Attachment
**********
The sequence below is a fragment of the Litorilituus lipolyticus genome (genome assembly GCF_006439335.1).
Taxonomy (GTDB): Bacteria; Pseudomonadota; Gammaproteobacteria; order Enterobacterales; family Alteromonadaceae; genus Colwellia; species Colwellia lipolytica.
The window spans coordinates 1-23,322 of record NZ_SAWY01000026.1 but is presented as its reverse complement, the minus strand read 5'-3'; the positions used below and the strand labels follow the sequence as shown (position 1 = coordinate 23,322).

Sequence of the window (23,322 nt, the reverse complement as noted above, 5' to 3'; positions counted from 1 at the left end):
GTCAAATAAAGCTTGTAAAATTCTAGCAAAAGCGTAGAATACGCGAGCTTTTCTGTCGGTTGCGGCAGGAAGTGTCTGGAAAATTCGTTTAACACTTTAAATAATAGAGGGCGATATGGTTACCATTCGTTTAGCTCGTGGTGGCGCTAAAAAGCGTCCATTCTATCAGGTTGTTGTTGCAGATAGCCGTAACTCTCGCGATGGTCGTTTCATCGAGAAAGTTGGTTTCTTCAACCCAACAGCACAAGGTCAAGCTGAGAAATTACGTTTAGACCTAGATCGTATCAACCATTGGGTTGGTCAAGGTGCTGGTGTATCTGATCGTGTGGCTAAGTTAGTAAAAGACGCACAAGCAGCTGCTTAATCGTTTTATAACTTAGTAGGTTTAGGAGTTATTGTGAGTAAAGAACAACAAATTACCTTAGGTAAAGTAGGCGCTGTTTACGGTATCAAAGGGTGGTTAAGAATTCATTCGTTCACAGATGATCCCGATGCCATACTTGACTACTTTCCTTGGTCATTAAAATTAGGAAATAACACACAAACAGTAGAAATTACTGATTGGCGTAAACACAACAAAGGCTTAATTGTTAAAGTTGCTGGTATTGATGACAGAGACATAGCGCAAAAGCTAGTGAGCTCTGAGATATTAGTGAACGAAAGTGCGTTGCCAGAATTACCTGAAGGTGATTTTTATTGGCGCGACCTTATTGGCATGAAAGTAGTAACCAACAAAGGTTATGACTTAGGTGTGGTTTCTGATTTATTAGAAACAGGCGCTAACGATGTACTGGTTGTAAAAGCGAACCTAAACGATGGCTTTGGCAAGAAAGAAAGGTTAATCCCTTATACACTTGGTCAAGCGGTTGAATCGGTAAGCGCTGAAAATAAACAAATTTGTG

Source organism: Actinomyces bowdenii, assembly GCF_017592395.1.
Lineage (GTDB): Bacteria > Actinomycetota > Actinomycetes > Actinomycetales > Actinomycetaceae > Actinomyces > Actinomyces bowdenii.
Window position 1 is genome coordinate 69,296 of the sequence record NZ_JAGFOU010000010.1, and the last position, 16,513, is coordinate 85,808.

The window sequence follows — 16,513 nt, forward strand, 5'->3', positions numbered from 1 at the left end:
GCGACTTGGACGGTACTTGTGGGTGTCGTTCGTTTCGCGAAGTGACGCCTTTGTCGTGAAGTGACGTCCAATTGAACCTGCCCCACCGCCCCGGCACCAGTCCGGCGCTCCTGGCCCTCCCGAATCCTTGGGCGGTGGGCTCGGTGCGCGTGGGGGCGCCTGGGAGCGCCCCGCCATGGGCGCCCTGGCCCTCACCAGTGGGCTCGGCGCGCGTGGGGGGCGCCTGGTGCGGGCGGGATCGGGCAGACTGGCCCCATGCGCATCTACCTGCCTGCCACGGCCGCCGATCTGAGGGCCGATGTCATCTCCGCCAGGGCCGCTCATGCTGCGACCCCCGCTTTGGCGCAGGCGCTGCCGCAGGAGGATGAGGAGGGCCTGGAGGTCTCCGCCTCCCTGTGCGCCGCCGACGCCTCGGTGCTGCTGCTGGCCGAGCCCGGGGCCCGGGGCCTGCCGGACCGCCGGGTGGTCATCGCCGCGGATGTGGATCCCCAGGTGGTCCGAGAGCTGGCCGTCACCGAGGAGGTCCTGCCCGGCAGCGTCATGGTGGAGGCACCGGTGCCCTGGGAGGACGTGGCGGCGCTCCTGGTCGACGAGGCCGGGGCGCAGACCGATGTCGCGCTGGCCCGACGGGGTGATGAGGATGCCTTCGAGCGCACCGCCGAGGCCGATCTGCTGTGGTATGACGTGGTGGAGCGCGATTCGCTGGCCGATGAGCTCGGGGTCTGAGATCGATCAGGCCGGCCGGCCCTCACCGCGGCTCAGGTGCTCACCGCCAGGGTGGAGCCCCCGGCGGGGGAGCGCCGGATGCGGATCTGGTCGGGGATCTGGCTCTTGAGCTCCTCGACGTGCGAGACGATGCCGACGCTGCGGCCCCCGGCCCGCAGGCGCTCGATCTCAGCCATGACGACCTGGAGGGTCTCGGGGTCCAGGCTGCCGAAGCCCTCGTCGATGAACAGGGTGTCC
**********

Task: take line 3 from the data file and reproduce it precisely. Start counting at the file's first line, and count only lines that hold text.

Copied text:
The window spans coordinates 1-23,322 of record NZ_SAWY01000026.1 but is presented as its reverse complement, the minus strand read 5'-3'; the positions used below and the strand labels follow the sequence as shown (position 1 = coordinate 23,322).